Staphylococcus aureus is a spherical bacterium (coccus) which on microscopic examination appears in pairs, short chains, or bunched, grape-like clusters. These organisms are Gram-positive. Some strains are capable of producing a highly heat-stable protein toxin that causes illness in humans.
NTNU has developed a promising antibiotic candidate against MRSA. Behind the discovery lies a methodology that may be important in the fight against antimicrobial resistance.
Dendritic cells play a pivotal role within the mammalian immune system, being distributed throughout the human body.
New genetic insights into Staphylococcus aureus have been discovered by Australian researchers, showing what makes the bacteria so hazardous when it enters the bloodstream.
A research team, affiliated with UNIST has achieved a groundbreaking milestone in tissue regeneration by developing a technology that utilizes autologous blood to produce three-dimensional microvascular implants.
"Know thy self; know thy enemy" - Sun Tzu. That quote is from centuries ago, but it is applicable in so many ways.
Researchers at NYU Grossman School of Medicine and Janssen Biotech, Inc. have shown in early tests that a bioengineered drug candidate can counter infection with Staphylococcus aureus – a bacterial species widely resistant to antibiotics and a major cause of death in hospitalized patients.
It is still unclear how antibiotics work to destroy bacteria. This knowledge, however, is required for the development of new antibiotics. That is exactly what is required because bacteria are becoming increasingly resistant to existing antibiotics.
Antimicrobial resistance represents one of the top 10 global public health threats according to the World Health Organization, and scientists have been scrambling to find new tools to cure the most deadly drug-resistant infections.
Umeå University researchers have figured out how a particular type of protein travels during DNA replication. The discovery could affect the current understanding of how bacteria propagate antibiotic resistance genes.
The World Health Organization ranks antibiotic resistance as one of the top ten threats to global health. There is therefore a great need for new solutions to tackle resistant bacteria and reduce the use of antibiotics.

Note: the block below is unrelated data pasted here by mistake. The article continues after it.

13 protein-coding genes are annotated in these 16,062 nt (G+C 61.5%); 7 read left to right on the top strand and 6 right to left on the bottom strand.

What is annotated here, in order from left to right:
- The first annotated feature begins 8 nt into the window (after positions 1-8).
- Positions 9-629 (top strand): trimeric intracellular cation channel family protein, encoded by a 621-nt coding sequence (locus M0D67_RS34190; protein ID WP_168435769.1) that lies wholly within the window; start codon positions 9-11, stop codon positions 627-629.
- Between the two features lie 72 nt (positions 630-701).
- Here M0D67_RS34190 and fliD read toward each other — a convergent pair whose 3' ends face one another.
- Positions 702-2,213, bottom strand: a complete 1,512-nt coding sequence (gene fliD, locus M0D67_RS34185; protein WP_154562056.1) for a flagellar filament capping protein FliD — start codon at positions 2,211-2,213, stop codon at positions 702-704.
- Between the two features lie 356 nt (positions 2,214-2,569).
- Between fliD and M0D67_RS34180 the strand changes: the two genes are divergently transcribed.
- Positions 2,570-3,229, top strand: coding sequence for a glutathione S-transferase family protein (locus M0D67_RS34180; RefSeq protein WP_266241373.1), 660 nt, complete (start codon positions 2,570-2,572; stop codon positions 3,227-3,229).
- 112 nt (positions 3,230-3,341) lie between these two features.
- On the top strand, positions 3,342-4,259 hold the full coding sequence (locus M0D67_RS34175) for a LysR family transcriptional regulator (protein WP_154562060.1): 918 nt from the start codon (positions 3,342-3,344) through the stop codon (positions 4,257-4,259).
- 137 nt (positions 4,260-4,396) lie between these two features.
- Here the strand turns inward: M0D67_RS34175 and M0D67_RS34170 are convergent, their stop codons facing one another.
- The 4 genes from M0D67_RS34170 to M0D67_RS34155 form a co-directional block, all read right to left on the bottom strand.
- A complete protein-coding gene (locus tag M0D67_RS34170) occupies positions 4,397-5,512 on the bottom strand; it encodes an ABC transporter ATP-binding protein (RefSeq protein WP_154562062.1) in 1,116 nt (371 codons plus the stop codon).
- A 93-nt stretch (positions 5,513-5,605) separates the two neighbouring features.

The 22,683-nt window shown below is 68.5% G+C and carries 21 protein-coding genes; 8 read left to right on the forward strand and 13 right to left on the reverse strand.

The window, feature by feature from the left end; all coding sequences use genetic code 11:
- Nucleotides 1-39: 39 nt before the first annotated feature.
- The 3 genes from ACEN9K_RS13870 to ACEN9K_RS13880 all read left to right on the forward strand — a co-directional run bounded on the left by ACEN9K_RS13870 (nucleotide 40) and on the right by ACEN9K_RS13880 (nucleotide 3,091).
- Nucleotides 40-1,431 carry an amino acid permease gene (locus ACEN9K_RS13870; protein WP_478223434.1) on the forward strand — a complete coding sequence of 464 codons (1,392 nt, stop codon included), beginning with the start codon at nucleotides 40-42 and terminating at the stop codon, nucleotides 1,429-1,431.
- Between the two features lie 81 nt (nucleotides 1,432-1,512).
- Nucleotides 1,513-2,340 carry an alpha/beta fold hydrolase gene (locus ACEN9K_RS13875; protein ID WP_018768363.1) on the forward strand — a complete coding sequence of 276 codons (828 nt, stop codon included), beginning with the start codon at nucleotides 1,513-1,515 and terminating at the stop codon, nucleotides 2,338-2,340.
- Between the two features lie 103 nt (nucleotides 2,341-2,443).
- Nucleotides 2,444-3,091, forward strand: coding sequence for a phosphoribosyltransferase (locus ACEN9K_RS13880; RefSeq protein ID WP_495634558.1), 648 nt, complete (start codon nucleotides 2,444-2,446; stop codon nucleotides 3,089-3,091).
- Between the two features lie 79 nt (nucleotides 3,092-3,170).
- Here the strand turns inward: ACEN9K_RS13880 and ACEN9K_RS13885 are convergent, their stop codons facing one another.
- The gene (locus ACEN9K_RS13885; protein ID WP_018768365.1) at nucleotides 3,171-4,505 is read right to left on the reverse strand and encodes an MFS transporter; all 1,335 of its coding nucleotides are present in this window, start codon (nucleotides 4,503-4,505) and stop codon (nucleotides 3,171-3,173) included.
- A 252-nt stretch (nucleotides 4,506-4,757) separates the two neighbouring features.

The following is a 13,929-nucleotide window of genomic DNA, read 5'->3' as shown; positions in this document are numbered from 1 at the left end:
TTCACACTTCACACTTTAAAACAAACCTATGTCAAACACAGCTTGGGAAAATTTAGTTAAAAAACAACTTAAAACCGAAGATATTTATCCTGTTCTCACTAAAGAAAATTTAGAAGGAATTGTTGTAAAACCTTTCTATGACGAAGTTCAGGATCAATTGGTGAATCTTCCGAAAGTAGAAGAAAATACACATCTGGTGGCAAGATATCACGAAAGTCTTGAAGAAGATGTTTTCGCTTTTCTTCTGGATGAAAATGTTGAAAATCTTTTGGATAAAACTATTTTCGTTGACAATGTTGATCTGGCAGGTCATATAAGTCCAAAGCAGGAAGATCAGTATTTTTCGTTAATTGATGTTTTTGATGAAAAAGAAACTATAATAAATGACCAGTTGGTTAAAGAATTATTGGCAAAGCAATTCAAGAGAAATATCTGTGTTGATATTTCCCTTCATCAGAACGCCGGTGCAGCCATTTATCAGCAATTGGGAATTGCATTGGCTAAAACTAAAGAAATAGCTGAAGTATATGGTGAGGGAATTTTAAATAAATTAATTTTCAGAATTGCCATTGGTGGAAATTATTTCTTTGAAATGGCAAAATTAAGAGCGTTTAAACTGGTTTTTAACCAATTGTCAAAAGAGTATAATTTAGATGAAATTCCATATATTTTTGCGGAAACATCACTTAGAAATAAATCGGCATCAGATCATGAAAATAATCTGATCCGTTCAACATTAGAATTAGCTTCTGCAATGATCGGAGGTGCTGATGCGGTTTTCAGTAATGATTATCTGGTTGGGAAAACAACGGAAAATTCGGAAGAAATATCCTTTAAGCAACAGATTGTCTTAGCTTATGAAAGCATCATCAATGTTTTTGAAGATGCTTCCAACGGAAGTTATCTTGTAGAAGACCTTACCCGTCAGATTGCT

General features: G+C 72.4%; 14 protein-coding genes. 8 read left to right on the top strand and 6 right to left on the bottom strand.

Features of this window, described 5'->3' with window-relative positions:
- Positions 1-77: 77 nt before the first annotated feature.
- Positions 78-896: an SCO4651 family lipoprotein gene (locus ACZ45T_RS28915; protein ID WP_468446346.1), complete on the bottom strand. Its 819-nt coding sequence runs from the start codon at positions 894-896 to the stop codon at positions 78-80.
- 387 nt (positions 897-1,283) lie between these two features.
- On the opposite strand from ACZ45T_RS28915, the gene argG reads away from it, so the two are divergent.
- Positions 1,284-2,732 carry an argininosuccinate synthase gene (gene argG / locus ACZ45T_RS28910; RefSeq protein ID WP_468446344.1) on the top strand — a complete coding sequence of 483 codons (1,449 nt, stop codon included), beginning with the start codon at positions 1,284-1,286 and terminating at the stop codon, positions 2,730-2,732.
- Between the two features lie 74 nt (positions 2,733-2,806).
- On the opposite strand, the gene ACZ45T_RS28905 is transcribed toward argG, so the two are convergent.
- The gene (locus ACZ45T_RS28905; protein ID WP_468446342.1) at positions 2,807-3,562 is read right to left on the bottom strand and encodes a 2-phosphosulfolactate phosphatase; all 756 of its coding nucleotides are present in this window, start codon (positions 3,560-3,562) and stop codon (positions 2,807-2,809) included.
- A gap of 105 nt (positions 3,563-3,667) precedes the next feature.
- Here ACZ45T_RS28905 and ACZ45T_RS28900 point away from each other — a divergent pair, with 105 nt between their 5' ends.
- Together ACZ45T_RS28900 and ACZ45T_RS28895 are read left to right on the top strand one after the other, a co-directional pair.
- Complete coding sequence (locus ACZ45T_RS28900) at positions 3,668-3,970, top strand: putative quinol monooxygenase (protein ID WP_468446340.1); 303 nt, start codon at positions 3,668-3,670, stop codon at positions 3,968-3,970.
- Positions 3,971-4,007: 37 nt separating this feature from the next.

Scientists from the University of Alabama at Birmingham used cryo-electron microscopy to reveal the structure of a bacterial virus in extraordinary detail.
Researchers investigating the effects of an organic compound on drug-resistant bacteria found how it can impede and destroy a germ that causes significant illness or even death in some situations.
During heavy rains, Hawaii's streams, rivers, and nearshore waters change on microscopic levels. Bacteria in these aquatic systems increase, and some of these bacteria can be harmful to human health.
Osaka Metropolitan University scientists have developed a simple, rapid method to simultaneously identify multiple food poisoning bacteria, based on color differences in the scattered light by nanometer-scaled organic metal nanohybrid structures (NHs) that bind via antibodies to those bacteria.
The use of less bleach and lower temperatures over washing machine cycles is promoted as a result of shifting societal attitudes toward the environment.
In hospitals, the Staphylococcus aureus bacteria can be transported from the skin or nasal cavity into open wounds and, possibly, the bloodstream, posing a fatal hazard. Staph infections killed over 20,000 Americans in 2017, according to the Centers for Disease Control and Prevention.
Scientists have revealed how antibiotics can regress certain fast-growing bacteria. The research was published in the journal eLife on June 8th, 2022.
Infectious-bacteria-killing molecular machines have been persuaded to reconsider their goal.
Researchers at Emory University have uncovered a mechanism for skin cell death that might lead to novel therapies for “flesh-eating” infections, alopecia, hives, and possibly even melanoma, the deadliest type of skin cancer.
Antibiotic-resistant hospital pathogens are not to be underestimated as a health risk. A research team has now introduced a new approach for treating multiple-drug resistant Staphylococcus in the journal Angewandte Chemie.